DWTS 15 – The Great Quickstep Debate: Breaking Hold vs. Not Breaking Hold

In his Access Hollywood interview from after Monday night’s show, Mark explained his reasons for “breaking hold” in he in Bristol’s quickstep – and he also insinuated that a few other couples also broke hold in their quicksteps this week, yet didn’t get called out by the judges.  So it got me thinking: did the judges, indeed, turn a blind eye to some couples’ rule-breaking, while calling out others?

First, a little bit of background as to why breaking hold in quickstep is such a big deal.  Earlier this year, I went into detail about it in one of my “Ask Courtney” posts – the basic gist is that quickstep is the only ballroom dance on DWTS that is only danced in the International Standard style, in which you cannot break hold at all, and they’ve carried that rule over to DWTS.  I personally think it’s kind of a dumb rule, considering that DWTS is not a real ballroom competition (and never will be), and considering that you can break hold in the waltz, foxtrot, Viennese waltz, and sometimes tango (the last one is whole different debate).

When we use the term “in hold”, it refers to the standard ballroom position: lady’s left arm bent at the elbow & rested upon the man’s right arm (also bent at the elbow) with her hand approximately on the man’s right bicep; man’s right hand on the lady’s left shoulder blade; lady’s right arm & man’s left arm outstretched & curved slightly with hands clasped. With the rule as it stands on DWTS, the couple can do a little bit of open work at the beginning of the routine, a little bit of open work at the end, and that’s it – for the bulk of the dance, they should be in hold.  However, things can get a little bit…iffy, from time to time, and some of the pros have found creative ways to not stay in hold for the entire routine.  Luckily for us, this week was an interesting smorgesbord of both legal & illegal quickstep tactics – so let’s take a look at some examples.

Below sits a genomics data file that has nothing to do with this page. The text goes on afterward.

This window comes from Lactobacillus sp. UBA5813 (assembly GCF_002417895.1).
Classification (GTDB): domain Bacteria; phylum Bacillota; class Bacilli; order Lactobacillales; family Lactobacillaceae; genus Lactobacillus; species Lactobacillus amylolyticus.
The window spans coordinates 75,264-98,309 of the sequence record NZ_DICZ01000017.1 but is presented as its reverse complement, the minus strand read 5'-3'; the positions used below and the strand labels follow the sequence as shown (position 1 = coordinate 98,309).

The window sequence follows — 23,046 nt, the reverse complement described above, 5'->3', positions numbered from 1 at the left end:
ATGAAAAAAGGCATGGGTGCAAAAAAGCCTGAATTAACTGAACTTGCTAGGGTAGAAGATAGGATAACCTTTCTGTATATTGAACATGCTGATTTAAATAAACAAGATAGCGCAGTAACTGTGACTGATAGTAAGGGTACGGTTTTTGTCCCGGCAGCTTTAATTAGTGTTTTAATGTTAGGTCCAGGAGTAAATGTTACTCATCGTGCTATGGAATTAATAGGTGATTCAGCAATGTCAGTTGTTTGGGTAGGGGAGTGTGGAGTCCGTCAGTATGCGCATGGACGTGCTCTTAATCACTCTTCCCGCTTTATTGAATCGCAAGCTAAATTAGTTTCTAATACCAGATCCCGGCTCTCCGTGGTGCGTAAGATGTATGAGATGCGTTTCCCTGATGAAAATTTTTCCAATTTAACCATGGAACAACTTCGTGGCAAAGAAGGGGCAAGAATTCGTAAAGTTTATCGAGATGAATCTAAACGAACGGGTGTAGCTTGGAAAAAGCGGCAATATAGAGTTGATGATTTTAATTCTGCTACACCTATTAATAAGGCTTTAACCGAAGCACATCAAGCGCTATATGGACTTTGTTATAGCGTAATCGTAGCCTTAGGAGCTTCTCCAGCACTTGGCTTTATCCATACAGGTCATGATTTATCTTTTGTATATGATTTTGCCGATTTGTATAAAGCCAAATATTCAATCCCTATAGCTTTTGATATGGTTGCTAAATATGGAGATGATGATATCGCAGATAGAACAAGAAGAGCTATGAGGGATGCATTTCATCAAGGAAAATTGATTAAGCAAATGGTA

Example #1: The blatant, completely broken hold

I’ve got to side with the judges on this one – they completely broke hold TWICE after starting the dance in-hold, and only spent about 40 seconds of the dance in-hold…and 33 seconds out of it.  Yes, I actually went to the trouble of counting 😯 I’m leaning towards Mark not really caring whether they got called out or not (I actually found his rant about it to Access Hollywood to be a bit more aloof than I’ve come to expect from Mark when he’s pissed), but for the sake of argument, let’s say Mark actually wanted to make this routine slightly more pleasing to the judges.   A smarter move would have been to take a page out of Val’s book (see below) and just rearrange the order of the routine a bit – move the long line dancing section to the beginning of the routine, then get into hold, do the quickstep part, and end with the beer bottle bit.  In that instance, Len might have just grumbled a bit about “too much messing about at the beginning”, but at least it would have been more of a wishy-washy matter of opinion on the dance, rather than an out-and-out infraction that may have potentially cost them points…and triggered Carrie Ann into hyperb*tch mode. Other examples: Shawn & Mark’s quickstep in season 8, Nicole & Derek’s quickstep in season 10

Example #2: The sneaky 1-hand hold